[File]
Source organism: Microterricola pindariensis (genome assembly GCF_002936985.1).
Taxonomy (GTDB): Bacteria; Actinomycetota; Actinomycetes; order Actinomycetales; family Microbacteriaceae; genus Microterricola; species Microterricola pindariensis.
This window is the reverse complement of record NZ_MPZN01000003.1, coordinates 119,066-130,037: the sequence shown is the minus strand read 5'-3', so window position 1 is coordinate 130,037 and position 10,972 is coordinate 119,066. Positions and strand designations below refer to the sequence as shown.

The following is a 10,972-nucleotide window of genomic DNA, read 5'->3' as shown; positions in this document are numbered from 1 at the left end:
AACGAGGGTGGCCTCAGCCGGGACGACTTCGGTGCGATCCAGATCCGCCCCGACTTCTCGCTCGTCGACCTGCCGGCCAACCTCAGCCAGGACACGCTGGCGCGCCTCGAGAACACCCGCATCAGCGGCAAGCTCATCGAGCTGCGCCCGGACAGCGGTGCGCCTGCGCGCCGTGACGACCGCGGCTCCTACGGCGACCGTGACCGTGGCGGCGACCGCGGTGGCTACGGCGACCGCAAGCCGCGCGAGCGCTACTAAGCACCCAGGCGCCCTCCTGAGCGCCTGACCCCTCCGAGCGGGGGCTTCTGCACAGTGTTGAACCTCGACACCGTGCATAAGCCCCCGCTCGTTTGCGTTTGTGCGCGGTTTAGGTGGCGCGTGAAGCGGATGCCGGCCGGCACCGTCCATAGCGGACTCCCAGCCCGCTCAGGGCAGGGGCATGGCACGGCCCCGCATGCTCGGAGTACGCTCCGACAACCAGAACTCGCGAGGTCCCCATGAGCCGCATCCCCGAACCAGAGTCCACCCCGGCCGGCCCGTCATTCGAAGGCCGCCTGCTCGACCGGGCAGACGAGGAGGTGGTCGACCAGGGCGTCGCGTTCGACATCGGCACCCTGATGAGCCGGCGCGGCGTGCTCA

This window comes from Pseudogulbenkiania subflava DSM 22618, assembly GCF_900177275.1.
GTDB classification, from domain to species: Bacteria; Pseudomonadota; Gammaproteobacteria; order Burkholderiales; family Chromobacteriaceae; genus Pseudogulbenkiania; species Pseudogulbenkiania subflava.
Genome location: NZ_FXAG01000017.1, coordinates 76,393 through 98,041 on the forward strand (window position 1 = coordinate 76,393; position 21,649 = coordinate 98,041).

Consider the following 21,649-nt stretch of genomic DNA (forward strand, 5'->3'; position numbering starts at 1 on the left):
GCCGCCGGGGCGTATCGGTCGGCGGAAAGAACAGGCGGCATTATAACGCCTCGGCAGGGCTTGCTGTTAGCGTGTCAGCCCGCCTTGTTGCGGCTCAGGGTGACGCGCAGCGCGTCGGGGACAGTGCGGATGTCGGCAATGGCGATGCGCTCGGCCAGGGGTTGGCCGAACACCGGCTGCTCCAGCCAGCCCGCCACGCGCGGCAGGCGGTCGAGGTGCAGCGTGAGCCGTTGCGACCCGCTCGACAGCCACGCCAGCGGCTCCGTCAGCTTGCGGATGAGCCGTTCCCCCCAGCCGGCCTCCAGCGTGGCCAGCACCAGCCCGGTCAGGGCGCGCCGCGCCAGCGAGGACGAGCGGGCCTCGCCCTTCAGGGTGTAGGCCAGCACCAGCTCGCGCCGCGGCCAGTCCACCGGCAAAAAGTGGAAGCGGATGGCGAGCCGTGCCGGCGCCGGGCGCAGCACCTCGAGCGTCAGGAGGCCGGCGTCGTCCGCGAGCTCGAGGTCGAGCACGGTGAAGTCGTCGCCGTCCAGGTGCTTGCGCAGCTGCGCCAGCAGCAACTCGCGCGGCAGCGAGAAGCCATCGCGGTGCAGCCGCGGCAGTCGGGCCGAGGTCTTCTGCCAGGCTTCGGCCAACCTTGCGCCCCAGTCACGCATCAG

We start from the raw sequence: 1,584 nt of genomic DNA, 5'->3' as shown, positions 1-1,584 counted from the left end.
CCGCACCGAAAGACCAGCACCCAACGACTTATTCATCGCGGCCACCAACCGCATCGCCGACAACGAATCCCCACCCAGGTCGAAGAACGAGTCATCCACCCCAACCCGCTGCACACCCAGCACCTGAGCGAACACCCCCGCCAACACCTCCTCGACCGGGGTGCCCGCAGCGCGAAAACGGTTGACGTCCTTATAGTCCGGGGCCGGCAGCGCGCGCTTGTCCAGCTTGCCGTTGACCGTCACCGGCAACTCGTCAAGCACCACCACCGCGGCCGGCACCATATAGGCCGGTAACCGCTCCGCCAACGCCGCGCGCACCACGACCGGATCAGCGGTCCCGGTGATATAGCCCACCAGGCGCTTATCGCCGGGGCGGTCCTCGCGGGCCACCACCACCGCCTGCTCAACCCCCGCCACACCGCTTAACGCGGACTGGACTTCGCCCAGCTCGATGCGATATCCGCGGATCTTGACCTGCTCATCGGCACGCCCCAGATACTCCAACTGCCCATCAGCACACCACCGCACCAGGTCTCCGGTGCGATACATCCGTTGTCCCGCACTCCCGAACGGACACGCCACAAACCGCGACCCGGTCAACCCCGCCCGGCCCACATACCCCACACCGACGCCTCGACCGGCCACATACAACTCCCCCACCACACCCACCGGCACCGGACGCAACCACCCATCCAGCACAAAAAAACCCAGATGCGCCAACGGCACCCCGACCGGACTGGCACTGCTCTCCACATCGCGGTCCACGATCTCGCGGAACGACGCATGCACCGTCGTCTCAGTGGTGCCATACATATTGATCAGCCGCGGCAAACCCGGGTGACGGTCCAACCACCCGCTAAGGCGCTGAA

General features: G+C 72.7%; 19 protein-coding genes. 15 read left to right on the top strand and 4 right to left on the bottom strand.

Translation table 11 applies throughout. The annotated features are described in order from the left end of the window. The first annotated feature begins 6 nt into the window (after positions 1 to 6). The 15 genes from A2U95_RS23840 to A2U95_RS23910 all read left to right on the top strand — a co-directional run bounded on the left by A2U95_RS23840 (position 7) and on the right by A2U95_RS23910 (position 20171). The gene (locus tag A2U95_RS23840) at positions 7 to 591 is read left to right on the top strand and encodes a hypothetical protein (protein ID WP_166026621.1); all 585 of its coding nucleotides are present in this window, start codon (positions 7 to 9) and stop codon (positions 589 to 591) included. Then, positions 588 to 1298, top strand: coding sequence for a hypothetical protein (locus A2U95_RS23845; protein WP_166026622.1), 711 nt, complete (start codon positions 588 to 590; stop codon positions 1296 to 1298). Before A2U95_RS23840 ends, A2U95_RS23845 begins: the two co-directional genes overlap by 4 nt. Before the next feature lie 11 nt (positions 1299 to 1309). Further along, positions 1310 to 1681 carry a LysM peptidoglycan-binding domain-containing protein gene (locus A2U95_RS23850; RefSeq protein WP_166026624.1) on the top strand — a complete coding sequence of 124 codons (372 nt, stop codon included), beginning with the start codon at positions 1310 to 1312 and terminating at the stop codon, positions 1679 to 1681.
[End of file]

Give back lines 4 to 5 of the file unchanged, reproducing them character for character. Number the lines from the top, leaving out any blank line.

The following is a 10,972-nucleotide window of genomic DNA, read 5'->3' as shown; positions in this document are numbered from 1 at the left end:
AACGAGGGTGGCCTCAGCCGGGACGACTTCGGTGCGATCCAGATCCGCCCCGACTTCTCGCTCGTCGACCTGCCGGCCAACCTCAGCCAGGACACGCTGGCGCGCCTCGAGAACACCCGCATCAGCGGCAAGCTCATCGAGCTGCGCCCGGACAGCGGTGCGCCTGCGCGCCGTGACGACCGCGGCTCCTACGGCGACCGTGACCGTGGCGGCGACCGCGGTGGCTACGGCGACCGCAAGCCGCGCGAGCGCTACTAAGCACCCAGGCGCCCTCCTGAGCGCCTGACCCCTCCGAGCGGGGGCTTCTGCACAGTGTTGAACCTCGACACCGTGCATAAGCCCCCGCTCGTTTGCGTTTGTGCGCGGTTTAGGTGGCGCGTGAAGCGGATGCCGGCCGGCACCGTCCATAGCGGACTCCCAGCCCGCTCAGGGCAGGGGCATGGCACGGCCCCGCATGCTCGGAGTACGCTCCGACAACCAGAACTCGCGAGGTCCCCATGAGCCGCATCCCCGAACCAGAGTCCACCCCGGCCGGCCCGTCATTCGAAGGCCGCCTGCTCGACCGGGCAGACGAGGAGGTGGTCGACCAGGGCGTCGCGTTCGACATCGGCACCCTGATGAGCCGGCGCGGCGTGCTCA